Museums may perpetuate or enforce the Victorian separate spheres ideology of women in the domestic/private setting with men in the public setting. Some critics are not against domestic representations but ask that museums attempt to challenge these ideas. Beverley Butler said,
It is not that women necessarily need to come out of the kitchen, be it Georgian, Edwardian or MFI, but that they need to be truthfully represented in this sphere and their role in other spheres recognised, re-evaluated and reaffirmed.
Porter’s study of representations of work in museums indicated that when women are present, women are often represented as “long-suffering assistants to skilled husbands and others”. In some instances their work is “trivialised”. Taziker also commented on depictions of female workers “mostly under the watchful eye of the male supervisor . . . perform[ing] the servile and menial jobs”. This may be the case in Victorian themed displays that represent an industry or trade, or a reconstructed Victorian street showing the history of the business owners and workers. Moreover, representations of work for women are often limited to the domestic service, which is a popular Victorian representation in museums with living spaces (such as a mill manager’s/owner’s house).
In 1994 Robert Sullivan controversially said that “museums are generally racist and sexist institutions”, not in a ‘malicious’ or ‘overt’ manner but thoughtlessly or subconsciously. Some of the studies briefly mentioned in this post have offered reasons for this. Machin referred to historic museum displays that reflect the societal values of the time it was created. For example, Victorian taxidermists who created the Natural History specimens may have put female specimens in submissive positions and male specimens in dominant postures subconsciously reflecting Victorian values of gender attributes and “patriarchal norms”. There is also a lack of women’s history in specific types of museums, such as military museums, that overlook women. A genuine reason may be that the particular focus of the display may not have a connection to women’s history. For instance, an industrial museum may display a particular trade that women did not work in. However, Elizabeth Carnegie has argued that the exclusion of women should be acknowledged. For example, it could explain that women did not work in that trade and then give examples of trades women did work in. Elsewhere, Rosemary Preece looked at the difficulty of representing women involved with the largely male-dominated coalmining industry. She explained how this was overcome by The National Coalmining Museum (in 1992) with a temporary exhibition about women workers to commemorate the introduction and abolition of the law which prevented women from working underground in the pits.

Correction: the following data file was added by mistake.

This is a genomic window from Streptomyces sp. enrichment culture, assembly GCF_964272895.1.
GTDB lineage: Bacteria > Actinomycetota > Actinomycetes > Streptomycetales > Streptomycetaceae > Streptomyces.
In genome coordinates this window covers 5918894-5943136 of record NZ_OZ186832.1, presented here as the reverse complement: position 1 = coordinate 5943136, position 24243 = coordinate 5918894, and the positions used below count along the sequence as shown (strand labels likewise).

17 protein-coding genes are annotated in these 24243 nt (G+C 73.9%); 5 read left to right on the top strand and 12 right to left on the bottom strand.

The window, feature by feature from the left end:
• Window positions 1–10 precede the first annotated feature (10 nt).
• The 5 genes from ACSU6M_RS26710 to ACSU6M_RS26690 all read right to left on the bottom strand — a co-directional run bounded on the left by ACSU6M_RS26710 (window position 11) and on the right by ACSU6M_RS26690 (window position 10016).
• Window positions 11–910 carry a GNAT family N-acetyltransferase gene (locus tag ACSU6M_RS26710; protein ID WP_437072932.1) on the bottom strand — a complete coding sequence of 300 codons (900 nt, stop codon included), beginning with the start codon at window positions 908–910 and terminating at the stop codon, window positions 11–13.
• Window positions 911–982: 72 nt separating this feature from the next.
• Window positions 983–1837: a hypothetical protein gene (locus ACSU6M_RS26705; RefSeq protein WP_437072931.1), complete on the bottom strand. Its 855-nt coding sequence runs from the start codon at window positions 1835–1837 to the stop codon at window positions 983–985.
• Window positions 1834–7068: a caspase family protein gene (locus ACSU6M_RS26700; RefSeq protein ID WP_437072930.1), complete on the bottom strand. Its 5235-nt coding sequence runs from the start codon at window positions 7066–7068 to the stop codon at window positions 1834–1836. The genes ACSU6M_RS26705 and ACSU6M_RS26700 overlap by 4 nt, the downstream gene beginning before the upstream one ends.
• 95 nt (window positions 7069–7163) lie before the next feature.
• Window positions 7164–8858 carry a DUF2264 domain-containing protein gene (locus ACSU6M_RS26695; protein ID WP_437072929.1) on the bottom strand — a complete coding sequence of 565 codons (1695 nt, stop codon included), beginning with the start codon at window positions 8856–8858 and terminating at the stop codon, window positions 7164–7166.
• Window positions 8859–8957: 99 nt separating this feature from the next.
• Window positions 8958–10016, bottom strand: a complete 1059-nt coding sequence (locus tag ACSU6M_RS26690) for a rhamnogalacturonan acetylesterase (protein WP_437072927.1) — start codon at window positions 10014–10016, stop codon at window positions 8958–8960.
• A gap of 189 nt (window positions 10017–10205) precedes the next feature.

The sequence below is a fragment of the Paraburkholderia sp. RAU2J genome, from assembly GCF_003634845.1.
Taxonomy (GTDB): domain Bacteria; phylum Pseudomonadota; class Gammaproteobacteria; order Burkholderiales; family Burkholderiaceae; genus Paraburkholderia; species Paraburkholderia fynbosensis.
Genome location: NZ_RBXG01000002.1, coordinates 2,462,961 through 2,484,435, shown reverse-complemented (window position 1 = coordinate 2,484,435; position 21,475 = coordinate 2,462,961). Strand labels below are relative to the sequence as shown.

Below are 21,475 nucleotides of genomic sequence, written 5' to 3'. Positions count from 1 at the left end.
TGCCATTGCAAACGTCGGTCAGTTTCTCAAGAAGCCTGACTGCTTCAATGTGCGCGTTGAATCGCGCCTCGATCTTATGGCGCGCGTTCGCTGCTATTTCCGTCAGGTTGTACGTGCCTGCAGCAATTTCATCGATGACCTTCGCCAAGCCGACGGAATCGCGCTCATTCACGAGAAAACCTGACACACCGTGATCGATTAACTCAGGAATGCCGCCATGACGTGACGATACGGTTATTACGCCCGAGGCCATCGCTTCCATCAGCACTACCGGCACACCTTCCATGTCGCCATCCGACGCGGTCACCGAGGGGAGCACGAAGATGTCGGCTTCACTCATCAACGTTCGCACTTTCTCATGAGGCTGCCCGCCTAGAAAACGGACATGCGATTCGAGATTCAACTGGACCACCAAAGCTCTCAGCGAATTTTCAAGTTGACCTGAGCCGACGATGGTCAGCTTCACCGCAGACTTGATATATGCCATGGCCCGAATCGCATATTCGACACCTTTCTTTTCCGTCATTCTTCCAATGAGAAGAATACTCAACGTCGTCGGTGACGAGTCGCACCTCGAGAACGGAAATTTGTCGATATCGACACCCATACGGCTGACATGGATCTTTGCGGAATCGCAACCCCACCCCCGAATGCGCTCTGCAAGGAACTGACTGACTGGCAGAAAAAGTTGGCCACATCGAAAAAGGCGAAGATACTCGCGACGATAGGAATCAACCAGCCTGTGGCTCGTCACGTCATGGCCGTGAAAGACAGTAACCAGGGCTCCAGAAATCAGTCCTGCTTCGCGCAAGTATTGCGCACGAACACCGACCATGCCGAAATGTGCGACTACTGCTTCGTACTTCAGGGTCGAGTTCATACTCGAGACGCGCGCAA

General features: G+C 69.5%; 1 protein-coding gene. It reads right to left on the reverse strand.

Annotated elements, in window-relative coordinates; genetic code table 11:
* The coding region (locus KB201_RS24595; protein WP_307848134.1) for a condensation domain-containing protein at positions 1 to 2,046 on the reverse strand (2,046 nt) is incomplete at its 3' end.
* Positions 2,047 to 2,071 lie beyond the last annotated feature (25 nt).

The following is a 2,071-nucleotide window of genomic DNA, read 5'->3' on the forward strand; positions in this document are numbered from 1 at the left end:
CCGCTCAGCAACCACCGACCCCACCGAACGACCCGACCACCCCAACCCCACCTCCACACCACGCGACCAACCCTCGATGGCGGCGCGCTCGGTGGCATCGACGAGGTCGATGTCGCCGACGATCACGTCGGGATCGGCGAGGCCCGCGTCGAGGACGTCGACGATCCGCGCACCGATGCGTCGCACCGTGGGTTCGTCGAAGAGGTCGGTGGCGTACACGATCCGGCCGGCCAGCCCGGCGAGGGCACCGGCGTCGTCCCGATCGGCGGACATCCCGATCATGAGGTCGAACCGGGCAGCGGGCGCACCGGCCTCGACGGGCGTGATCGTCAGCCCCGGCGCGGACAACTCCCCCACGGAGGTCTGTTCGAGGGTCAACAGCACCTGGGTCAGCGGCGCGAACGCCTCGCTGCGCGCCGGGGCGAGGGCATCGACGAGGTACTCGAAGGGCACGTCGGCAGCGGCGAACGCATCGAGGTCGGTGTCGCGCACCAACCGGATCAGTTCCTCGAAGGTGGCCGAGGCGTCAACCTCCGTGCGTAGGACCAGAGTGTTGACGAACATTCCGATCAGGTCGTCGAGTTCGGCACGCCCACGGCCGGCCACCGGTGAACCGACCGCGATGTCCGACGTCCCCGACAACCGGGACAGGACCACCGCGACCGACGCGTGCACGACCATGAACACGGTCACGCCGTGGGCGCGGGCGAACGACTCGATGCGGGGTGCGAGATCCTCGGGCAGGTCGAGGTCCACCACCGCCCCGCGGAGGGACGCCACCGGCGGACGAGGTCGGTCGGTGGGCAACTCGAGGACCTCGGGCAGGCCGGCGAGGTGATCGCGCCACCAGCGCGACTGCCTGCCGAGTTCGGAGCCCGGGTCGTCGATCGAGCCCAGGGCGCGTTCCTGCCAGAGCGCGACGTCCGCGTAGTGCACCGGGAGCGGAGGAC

The lack of material evidence about women in some museum collections is also a concern. Women are less likely to donate objects to museums compared to men; therefore there is less opportunity for museums to collect women’s history. There is also a lack of surviving material evidence for women, particular working-class women, due to the perishability of these objects and lack of surviving examples. For example, a Victorian work dress was worn until unwearable, and then recycled for other uses (rags or patches for other clothes).
Furthermore, there are flaws in the classification systems used by museums, which limits the way objects can be categorised on collection databases and object records. One museum professional posed the idea it is not that museums do not have objects relating to women’s history; they are just hidden in the collections due to a lack of research and identification. Housework and out-work (services provided from the home, such as laundry, burling and mending, dressmaking etc.) are categorised as domestic life, rather than working life. Often human error means that key information is omitted off records (for example, the sex of people in photographs). Better classification systems and descriptions on object records would highlight the object’s connection to women’s history clearer.
So the next time you visit a museum, stop for a moment to consider the representations of women. Are they present in displays or are they absent? Are they in the display’s background or forefront? Is the representation vital to the display’s message or it is tokenistic? Is the language used to describe them sexist or misogynistic? And if the museum is Victorian themed and in the Yorkshire and the Humber region, let me know as it might make a great case study for my research!